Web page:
47 responses to “Innovation in Scholarly Communications”

  1. Willis Monroe

    Looking through this list there are a few names that immediately stand out as somewhat well-established (at least within my own scholarly context), for me Zotero is the big one that I use daily and is a massive help for my own writing and bibliographical management. But I’m also surprised by the inclusion of certain things, like Endnote for example, which is not open nor free. I think I understand that the list is just any tools which innovate on scholarly communications and that perhaps this nuance is capture in the column marked “Open / Efficient / Good.”

  2. Daisy Dowdall

    My interest was piqued by the Open Access Button (https://openaccessbutton.org/), which is a Chrome extension that helps you locate open access materials by, first, searching for the materials online and, if that fails, contacting the author. It’s a great tool to recommend to our graduating students, who soon won’t have access to our university library system. I do wish they were a little more transparent regarding the requests they send to authors. Are they only sending requests to authors who have signed up to their system? That seems unlikely, so I hope these requests aren’t reaching the authors in a way that looks like spam.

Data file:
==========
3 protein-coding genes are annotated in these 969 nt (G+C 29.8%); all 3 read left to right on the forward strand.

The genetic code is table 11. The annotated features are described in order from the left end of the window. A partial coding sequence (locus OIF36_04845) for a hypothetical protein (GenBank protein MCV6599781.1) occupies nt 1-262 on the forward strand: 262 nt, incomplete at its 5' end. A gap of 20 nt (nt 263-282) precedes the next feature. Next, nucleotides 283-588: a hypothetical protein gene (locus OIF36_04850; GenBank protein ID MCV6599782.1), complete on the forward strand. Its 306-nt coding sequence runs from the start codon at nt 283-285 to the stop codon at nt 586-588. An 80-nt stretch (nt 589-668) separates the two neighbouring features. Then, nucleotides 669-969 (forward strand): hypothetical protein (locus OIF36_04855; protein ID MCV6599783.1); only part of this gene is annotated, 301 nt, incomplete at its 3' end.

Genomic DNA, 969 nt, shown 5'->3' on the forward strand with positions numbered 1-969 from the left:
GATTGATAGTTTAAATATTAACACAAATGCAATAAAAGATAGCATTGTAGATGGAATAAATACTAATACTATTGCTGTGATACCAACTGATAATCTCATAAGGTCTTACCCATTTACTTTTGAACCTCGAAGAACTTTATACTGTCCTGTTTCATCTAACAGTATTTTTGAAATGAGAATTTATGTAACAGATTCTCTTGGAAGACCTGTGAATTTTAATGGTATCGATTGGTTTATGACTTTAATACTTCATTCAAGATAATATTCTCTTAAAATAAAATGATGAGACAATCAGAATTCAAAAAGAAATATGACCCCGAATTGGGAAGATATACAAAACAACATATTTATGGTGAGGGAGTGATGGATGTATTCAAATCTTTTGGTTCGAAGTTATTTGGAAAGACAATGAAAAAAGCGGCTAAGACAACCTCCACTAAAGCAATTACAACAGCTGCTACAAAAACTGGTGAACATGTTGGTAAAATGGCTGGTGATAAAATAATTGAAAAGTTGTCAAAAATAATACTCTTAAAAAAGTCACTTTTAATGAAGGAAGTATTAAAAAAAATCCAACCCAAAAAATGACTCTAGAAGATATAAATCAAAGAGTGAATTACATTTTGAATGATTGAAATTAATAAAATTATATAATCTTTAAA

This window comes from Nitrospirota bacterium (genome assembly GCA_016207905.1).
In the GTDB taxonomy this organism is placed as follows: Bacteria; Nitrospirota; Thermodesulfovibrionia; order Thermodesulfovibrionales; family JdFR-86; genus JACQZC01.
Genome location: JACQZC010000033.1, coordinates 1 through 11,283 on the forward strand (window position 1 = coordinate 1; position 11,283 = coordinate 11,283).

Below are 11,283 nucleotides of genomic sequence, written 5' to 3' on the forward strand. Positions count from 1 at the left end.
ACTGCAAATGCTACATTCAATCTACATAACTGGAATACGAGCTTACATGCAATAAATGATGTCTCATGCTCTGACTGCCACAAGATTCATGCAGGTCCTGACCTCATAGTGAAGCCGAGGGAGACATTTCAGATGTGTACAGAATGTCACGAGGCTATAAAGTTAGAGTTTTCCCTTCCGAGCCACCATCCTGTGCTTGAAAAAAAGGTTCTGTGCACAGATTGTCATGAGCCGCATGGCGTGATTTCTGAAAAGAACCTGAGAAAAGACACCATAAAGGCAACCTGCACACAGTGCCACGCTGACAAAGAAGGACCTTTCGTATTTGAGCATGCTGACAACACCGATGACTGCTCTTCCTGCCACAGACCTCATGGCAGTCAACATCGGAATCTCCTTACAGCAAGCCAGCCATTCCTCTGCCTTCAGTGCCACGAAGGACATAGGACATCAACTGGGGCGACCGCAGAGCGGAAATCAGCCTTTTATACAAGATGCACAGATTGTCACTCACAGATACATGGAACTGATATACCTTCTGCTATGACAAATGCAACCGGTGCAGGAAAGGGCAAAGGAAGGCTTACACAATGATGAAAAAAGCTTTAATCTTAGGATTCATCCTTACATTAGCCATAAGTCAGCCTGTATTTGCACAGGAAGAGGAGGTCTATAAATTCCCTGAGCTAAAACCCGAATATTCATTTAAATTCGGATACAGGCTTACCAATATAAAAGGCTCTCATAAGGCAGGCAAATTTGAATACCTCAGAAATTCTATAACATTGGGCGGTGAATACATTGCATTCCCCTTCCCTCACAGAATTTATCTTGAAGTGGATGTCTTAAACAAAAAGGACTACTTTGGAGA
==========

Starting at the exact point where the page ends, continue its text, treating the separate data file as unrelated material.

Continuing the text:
3. Alyssandra Maglanque

    One of the tools that I found through this list was Unpaywall (redirected from the oadoi.org link). It’s a browser extension that finds open access versions of pay-to-read scholarly articles from preprint repositories like arXiv. This caught my eye because it’s an easy to use tool that can automatically search for accessible research articles that aren’t hidden behind paywalls. It would be useful to me if I could not use library subscriptions to access articles, or even to access articles that aren’t included in library subscriptions. If I’m ever searching for an article and find myself blocked by a paywall, Unpaywall’s browser extension will search for accessible versions of the article if available.Then I would be able to continue with my research. Of course, not all articles will have a preprint or open access version available. However, I think that it’s ability to find freely available articles of the same paywalled article is already very useful..